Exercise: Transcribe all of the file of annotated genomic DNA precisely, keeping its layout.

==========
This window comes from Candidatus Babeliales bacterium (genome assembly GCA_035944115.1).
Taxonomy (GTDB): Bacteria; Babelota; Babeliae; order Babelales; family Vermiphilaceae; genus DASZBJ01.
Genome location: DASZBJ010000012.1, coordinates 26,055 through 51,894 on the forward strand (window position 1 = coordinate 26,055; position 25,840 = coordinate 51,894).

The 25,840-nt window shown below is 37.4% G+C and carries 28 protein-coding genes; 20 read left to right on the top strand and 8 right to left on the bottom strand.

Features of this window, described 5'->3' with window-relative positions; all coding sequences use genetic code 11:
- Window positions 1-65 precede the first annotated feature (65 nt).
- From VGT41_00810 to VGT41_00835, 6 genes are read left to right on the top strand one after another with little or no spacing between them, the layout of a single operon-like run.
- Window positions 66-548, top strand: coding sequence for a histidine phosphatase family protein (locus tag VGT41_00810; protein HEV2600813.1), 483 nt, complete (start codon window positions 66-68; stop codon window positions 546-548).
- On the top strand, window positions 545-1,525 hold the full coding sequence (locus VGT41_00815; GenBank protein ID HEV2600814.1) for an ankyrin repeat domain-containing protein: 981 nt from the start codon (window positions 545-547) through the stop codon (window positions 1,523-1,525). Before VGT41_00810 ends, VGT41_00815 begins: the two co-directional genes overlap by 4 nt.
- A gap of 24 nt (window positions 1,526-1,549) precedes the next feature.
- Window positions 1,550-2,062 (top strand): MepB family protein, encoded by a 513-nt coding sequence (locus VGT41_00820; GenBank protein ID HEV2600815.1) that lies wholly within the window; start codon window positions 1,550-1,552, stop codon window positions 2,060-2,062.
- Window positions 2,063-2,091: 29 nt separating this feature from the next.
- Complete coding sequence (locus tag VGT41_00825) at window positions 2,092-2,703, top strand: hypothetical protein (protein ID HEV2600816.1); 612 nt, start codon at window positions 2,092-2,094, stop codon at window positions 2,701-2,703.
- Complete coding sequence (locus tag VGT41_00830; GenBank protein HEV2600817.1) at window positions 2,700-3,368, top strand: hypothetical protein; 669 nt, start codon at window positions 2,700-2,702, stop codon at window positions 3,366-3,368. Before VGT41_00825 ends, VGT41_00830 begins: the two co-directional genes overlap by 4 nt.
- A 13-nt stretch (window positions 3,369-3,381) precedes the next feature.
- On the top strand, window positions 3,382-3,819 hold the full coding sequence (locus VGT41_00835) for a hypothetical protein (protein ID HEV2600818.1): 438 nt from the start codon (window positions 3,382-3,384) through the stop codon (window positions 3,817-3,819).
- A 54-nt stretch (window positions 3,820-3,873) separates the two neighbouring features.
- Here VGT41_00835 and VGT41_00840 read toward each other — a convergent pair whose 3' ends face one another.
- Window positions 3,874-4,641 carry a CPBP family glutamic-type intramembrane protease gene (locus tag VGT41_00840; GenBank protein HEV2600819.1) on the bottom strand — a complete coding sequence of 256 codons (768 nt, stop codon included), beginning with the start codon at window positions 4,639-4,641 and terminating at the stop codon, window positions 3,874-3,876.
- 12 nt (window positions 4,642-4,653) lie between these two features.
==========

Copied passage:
This window comes from Candidatus Babeliales bacterium (genome assembly GCA_035944115.1).
Taxonomy (GTDB): Bacteria; Babelota; Babeliae; order Babelales; family Vermiphilaceae; genus DASZBJ01.
Genome location: DASZBJ010000012.1, coordinates 26,055 through 51,894 on the forward strand (window position 1 = coordinate 26,055; position 25,840 = coordinate 51,894).

The 25,840-nt window shown below is 37.4% G+C and carries 28 protein-coding genes; 20 read left to right on the top strand and 8 right to left on the bottom strand.

Features of this window, described 5'->3' with window-relative positions; all coding sequences use genetic code 11:
- Window positions 1-65 precede the first annotated feature (65 nt).
- From VGT41_00810 to VGT41_00835, 6 genes are read left to right on the top strand one after another with little or no spacing between them, the layout of a single operon-like run.
- Window positions 66-548, top strand: coding sequence for a histidine phosphatase family protein (locus tag VGT41_00810; protein HEV2600813.1), 483 nt, complete (start codon window positions 66-68; stop codon window positions 546-548).
- On the top strand, window positions 545-1,525 hold the full coding sequence (locus VGT41_00815; GenBank protein ID HEV2600814.1) for an ankyrin repeat domain-containing protein: 981 nt from the start codon (window positions 545-547) through the stop codon (window positions 1,523-1,525). Before VGT41_00810 ends, VGT41_00815 begins: the two co-directional genes overlap by 4 nt.
- A gap of 24 nt (window positions 1,526-1,549) precedes the next feature.
- Window positions 1,550-2,062 (top strand): MepB family protein, encoded by a 513-nt coding sequence (locus VGT41_00820; GenBank protein ID HEV2600815.1) that lies wholly within the window; start codon window positions 1,550-1,552, stop codon window positions 2,060-2,062.
- Window positions 2,063-2,091: 29 nt separating this feature from the next.
- Complete coding sequence (locus tag VGT41_00825) at window positions 2,092-2,703, top strand: hypothetical protein (protein ID HEV2600816.1); 612 nt, start codon at window positions 2,092-2,094, stop codon at window positions 2,701-2,703.
- Complete coding sequence (locus tag VGT41_00830; GenBank protein HEV2600817.1) at window positions 2,700-3,368, top strand: hypothetical protein; 669 nt, start codon at window positions 2,700-2,702, stop codon at window positions 3,366-3,368. Before VGT41_00825 ends, VGT41_00830 begins: the two co-directional genes overlap by 4 nt.
- A 13-nt stretch (window positions 3,369-3,381) precedes the next feature.
- On the top strand, window positions 3,382-3,819 hold the full coding sequence (locus VGT41_00835) for a hypothetical protein (protein ID HEV2600818.1): 438 nt from the start codon (window positions 3,382-3,384) through the stop codon (window positions 3,817-3,819).
- A 54-nt stretch (window positions 3,820-3,873) separates the two neighbouring features.
- Here VGT41_00835 and VGT41_00840 read toward each other — a convergent pair whose 3' ends face one another.
- Window positions 3,874-4,641 carry a CPBP family glutamic-type intramembrane protease gene (locus tag VGT41_00840; GenBank protein HEV2600819.1) on the bottom strand — a complete coding sequence of 256 codons (768 nt, stop codon included), beginning with the start codon at window positions 4,639-4,641 and terminating at the stop codon, window positions 3,874-3,876.
- 12 nt (window positions 4,642-4,653) lie between these two features.